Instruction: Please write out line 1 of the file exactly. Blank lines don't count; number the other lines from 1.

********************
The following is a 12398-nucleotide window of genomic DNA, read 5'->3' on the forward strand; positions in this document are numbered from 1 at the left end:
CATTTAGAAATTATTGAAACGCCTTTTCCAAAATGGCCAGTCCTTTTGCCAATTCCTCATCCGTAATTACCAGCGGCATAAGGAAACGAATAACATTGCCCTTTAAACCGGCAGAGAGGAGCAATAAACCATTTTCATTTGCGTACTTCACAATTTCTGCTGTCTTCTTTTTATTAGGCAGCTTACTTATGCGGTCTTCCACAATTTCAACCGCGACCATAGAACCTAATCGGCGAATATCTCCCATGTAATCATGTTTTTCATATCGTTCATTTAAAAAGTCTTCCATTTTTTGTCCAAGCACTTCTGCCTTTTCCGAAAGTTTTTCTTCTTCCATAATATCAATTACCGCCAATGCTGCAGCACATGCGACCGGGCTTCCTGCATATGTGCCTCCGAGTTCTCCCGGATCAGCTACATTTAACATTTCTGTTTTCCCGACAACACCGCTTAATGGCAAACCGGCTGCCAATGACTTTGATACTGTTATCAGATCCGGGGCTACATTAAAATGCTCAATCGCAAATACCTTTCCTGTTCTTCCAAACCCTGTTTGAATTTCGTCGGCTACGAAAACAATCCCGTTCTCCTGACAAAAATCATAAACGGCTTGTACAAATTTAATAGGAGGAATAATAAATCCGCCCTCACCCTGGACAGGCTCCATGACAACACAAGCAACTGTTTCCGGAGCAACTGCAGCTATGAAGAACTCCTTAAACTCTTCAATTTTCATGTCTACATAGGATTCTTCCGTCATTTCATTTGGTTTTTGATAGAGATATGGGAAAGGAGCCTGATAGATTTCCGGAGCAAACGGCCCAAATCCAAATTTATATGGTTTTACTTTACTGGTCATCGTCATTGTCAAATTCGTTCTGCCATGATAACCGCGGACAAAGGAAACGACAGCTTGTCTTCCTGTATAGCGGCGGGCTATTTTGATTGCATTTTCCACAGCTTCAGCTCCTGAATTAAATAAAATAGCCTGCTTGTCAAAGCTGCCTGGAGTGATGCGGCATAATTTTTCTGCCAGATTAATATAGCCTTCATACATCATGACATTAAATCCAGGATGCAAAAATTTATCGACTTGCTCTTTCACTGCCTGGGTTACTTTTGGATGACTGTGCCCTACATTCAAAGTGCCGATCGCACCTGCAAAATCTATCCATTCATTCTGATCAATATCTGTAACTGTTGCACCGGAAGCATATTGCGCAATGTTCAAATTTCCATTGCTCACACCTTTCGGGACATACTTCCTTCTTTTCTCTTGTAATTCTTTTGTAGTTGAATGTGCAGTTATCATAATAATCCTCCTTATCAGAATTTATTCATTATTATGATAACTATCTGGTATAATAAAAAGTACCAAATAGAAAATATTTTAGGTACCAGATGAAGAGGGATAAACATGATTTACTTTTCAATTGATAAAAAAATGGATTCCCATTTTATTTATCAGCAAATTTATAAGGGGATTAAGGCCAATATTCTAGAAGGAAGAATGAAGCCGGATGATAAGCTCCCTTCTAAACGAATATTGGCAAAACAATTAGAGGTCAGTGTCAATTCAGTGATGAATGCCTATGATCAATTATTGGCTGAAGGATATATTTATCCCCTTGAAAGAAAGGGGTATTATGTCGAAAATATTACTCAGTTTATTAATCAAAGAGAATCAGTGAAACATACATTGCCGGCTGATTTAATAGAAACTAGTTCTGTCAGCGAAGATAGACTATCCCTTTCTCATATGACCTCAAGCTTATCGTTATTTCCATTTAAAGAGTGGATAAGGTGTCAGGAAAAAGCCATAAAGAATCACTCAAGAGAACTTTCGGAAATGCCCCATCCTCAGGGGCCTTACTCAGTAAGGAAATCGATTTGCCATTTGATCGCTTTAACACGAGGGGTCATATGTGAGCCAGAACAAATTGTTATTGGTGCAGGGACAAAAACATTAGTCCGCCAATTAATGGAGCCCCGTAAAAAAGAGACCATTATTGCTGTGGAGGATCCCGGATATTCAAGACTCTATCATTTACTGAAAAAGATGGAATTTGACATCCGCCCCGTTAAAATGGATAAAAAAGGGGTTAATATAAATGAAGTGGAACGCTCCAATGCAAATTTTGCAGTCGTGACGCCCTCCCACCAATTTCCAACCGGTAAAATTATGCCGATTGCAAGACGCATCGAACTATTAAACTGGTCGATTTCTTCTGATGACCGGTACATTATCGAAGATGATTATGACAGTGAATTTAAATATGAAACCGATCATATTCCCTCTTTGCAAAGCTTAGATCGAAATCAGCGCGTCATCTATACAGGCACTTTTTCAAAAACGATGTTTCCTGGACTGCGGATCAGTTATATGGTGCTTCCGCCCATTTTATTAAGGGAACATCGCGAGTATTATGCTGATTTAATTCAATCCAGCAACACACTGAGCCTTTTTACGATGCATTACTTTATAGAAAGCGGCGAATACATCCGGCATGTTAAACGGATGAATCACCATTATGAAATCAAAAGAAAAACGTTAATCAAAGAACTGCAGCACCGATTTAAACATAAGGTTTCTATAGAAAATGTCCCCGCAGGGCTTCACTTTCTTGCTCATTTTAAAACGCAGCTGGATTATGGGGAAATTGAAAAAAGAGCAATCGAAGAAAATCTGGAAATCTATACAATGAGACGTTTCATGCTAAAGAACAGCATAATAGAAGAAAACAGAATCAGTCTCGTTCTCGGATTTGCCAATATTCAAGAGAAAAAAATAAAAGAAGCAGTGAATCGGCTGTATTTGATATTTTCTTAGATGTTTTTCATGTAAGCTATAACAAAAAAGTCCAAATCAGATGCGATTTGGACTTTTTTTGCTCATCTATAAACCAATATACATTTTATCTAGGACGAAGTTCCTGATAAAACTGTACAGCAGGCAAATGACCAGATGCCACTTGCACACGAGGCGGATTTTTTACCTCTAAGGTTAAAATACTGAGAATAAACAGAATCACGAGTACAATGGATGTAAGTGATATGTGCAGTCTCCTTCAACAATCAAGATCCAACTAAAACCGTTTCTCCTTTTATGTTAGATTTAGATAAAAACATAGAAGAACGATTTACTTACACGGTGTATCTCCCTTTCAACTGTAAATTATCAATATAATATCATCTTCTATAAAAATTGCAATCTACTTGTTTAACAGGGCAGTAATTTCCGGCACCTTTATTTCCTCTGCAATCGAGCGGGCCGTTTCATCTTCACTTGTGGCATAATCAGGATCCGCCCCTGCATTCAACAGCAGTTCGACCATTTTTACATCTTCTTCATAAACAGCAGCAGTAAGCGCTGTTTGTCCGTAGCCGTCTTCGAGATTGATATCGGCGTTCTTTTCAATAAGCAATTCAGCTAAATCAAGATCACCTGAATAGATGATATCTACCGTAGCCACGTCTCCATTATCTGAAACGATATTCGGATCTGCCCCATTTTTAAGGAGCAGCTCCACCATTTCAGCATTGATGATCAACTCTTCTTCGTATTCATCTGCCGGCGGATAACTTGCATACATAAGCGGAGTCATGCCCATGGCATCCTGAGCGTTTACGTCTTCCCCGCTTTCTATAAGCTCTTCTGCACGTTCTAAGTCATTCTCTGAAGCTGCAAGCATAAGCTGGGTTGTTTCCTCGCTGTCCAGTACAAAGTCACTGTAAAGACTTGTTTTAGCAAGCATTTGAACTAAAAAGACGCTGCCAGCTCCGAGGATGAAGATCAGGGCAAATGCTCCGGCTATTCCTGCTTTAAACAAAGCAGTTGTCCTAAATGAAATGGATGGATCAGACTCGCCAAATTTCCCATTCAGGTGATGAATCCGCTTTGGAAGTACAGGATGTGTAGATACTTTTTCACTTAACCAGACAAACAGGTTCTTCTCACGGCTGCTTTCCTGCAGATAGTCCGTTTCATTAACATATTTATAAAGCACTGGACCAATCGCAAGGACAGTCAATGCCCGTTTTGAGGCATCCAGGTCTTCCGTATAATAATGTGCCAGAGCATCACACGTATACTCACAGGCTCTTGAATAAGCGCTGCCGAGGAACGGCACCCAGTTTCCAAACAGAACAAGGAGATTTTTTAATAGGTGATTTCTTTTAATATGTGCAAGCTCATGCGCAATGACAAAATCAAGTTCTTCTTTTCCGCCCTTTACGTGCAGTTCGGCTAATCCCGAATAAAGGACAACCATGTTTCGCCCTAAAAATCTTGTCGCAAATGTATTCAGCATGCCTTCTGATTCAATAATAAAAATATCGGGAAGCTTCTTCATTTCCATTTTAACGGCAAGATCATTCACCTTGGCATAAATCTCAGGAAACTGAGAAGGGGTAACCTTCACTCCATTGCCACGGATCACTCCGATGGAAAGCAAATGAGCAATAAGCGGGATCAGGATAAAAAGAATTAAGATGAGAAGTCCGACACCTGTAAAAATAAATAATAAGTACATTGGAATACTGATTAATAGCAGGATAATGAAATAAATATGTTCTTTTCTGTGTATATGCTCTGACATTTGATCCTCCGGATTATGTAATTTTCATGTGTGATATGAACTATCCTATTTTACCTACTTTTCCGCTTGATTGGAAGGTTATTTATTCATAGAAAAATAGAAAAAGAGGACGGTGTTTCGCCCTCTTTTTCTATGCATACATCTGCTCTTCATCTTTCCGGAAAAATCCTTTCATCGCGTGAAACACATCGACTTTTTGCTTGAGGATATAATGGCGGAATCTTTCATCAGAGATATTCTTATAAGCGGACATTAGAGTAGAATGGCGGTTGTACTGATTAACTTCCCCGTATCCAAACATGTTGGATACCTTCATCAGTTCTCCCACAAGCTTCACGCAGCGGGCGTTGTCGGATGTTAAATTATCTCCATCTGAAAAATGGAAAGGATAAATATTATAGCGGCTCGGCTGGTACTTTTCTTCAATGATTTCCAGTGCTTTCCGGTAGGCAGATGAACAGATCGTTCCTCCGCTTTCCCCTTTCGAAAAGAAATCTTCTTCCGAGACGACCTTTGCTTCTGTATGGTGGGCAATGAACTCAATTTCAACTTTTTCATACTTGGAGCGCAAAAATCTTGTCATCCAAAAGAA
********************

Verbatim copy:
The following is a 12398-nucleotide window of genomic DNA, read 5'->3' on the forward strand; positions in this document are numbered from 1 at the left end: